Some of the alcoholism symptoms that take place within the person’s mind and body can be reversed if treated in time, but far too often, some of the damage is permanent. Alcohol contains dangerous chemicals that interfere with communication pathways in the brain and this can affect mood and behavior or make it difficult to maintain coordination or to think clearly.

The effects on the brain and body differ depending on age, physical health, gender and the person’s drinking habits, however, most alcoholics are at risk for damage to major organs such as:

  • Heart – prolonged drinking or binge drinking can cause damage to heart muscles, irregular heartbeat, high blood pressure, stroke.
  • Pancreas – alcohol causes it to produce toxic substances that lead to pancreatitis, with swelling and inflammation that prevents proper digestion.
  • Liver – alcohol causes fatty liver, hepatitis, cirrhosis, and fibrosis of the liver.
  • Immune System – alcohol weakens the body’s defense mechanisms causing vulnerability to a variety of diseases and conditions.

Consuming large amounts of alcohol on a regular basis can also increase the risk of certain cancers of the mouth, throat, liver, breast or esophagus.

Far-Reaching Consequences

Most alcoholics are under the impression that they are only hurting themselves, especially if they haven’t yet reached the point of losing their job or home or family. But, the truth is, one single alcoholic can affect hundreds of people without ever coming in contact with them. How is this possible? Some of the following facts make it clear that alcoholism has far-reaching effects:

  • Alcohol is responsible for more than 17,000 deaths by vehicle in the US
  • Costs for treating alcoholism have surpassed costs for treating cancer
  • Half of all murders and domestic violence cases involve alcohol
  • One-third of all suicides involve alcohol
  • One-quarter of ER visits and hospital admissions are the result of alcohol-related problems
  • More than a million children are affected by their parents’ alcoholism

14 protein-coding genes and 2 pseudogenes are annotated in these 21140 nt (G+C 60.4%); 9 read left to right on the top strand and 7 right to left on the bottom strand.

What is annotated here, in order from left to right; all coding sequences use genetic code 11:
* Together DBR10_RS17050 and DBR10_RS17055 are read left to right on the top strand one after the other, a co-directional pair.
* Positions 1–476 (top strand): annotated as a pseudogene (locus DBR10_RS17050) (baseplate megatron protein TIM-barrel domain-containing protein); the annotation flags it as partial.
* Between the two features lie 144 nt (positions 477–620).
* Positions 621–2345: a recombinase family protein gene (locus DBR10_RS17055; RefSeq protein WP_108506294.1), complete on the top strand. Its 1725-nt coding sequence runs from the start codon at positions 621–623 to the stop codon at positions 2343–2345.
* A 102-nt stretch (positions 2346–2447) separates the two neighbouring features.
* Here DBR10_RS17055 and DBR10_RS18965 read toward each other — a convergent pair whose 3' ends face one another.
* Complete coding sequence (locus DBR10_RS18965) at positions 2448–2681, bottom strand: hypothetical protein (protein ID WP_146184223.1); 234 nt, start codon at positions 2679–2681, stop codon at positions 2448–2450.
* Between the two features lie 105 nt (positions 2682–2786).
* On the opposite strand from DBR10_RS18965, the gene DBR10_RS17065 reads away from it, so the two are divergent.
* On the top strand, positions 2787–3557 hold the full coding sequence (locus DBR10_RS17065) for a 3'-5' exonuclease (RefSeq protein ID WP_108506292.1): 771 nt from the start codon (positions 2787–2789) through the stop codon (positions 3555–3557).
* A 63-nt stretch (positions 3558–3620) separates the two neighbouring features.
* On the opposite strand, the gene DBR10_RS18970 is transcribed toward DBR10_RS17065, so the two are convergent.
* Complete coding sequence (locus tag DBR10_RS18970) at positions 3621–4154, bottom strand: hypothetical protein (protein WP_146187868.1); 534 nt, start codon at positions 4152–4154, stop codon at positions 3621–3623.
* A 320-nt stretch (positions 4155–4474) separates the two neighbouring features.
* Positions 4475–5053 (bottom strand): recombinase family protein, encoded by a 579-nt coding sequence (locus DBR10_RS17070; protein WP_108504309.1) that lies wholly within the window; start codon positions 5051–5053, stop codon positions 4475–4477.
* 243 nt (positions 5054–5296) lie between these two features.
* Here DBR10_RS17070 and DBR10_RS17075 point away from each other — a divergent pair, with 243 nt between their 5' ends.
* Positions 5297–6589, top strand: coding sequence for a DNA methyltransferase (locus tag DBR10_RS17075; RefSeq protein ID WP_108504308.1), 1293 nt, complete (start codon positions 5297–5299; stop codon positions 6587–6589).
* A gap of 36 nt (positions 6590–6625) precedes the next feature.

A person’s alcoholism creates problems for family members, neighbors, employers, law enforcement, taxpayers, and all the other innocent people who get robbed, beaten, or killed as a direct or indirect result of alcohol.

Making Promises You Can’t Keep

Are you beginning to worry about your relationship with alcohol? Hopefully, you have realized that the alcoholism symptoms you experience are your body’s way of telling you it’s time to take action. Maybe you have promised yourself to slow down or quit, but that only lasts a short time before the cravings begin and you are right back where you started. Or, maybe you thought you could try a different type of alcohol that you could control better, but that didn’t work either.

The best option at this point is to seek professional treatment now. In a residential facility, you no longer face temptations and environmental issues that contribute to your desire for alcohol. A team of addiction specialists and staff members are well-trained in providing the perfect balance of support, guidance, education and training to help you regain self-respect and develop skills and confidence that will empower you to function in the real world without the need for alcohol’s numbing effects.

To learn more about alcoholism symptoms and how we can help you make a promise to yourself that you can keep, call now. One of our representatives can answer all your questions and recommend a treatment program suited for your specific needs.